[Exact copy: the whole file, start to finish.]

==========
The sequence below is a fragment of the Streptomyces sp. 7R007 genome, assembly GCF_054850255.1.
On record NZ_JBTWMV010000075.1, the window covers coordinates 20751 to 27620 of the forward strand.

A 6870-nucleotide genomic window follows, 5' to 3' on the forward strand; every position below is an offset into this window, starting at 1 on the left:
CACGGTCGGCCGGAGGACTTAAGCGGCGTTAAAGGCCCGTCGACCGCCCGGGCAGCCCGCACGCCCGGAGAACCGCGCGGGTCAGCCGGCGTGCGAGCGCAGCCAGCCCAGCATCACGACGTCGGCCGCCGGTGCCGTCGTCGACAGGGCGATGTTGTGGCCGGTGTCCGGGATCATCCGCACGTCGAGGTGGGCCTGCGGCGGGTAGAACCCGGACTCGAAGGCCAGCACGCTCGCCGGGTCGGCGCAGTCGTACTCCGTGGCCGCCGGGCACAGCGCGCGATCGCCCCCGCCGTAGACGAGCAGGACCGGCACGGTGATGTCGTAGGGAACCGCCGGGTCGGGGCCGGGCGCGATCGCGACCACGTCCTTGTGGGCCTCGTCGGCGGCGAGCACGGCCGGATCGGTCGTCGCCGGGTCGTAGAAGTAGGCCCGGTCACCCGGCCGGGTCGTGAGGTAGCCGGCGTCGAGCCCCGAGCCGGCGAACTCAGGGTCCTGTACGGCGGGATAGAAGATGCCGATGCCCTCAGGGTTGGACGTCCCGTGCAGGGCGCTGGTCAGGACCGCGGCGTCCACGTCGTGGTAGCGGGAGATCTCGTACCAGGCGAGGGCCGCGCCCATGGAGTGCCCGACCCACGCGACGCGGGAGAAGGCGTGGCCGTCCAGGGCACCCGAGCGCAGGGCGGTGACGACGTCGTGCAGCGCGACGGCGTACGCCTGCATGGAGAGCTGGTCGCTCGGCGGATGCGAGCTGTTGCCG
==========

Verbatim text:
The sequence below is a fragment of the Streptomyces sp. 7R007 genome, assembly GCF_054850255.1.
On record NZ_JBTWMV010000075.1, the window covers coordinates 20751 to 27620 of the forward strand.

A 6870-nucleotide genomic window follows, 5' to 3' on the forward strand; every position below is an offset into this window, starting at 1 on the left:
CACGGTCGGCCGGAGGACTTAAGCGGCGTTAAAGGCCCGTCGACCGCCCGGGCAGCCCGCACGCCCGGAGAACCGCGCGGGTCAGCCGGCGTGCGAGCGCAGCCAGCCCAGCATCACGACGTCGGCCGCCGGTGCCGTCGTCGACAGGGCGATGTTGTGGCCGGTGTCCGGGATCATCCGCACGTCGAGGTGGGCCTGCGGCGGGTAGAACCCGGACTCGAAGGCCAGCACGCTCGCCGGGTCGGCGCAGTCGTACTCCGTGGCCGCCGGGCACAGCGCGCGATCGCCCCCGCCGTAGACGAGCAGGACCGGCACGGTGATGTCGTAGGGAACCGCCGGGTCGGGGCCGGGCGCGATCGCGACCACGTCCTTGTGGGCCTCGTCGGCGGCGAGCACGGCCGGATCGGTCGTCGCCGGGTCGTAGAAGTAGGCCCGGTCACCCGGCCGGGTCGTGAGGTAGCCGGCGTCGAGCCCCGAGCCGGCGAACTCAGGGTCCTGTACGGCGGGATAGAAGATGCCGATGCCCTCAGGGTTGGACGTCCCGTGCAGGGCGCTGGTCAGGACCGCGGCGTCCACGTCGTGGTAGCGGGAGATCTCGTACCAGGCGAGGGCCGCGCCCATGGAGTGCCCGACCCACGCGACGCGGGAGAAGGCGTGGCCGTCCAGGGCACCCGAGCGCAGGGCGGTGACGACGTCGTGCAGCGCGACGGCGTACGCCTGCATGGAGAGCTGGTCGCTCGGCGGATGCGAGCTGTTGCCG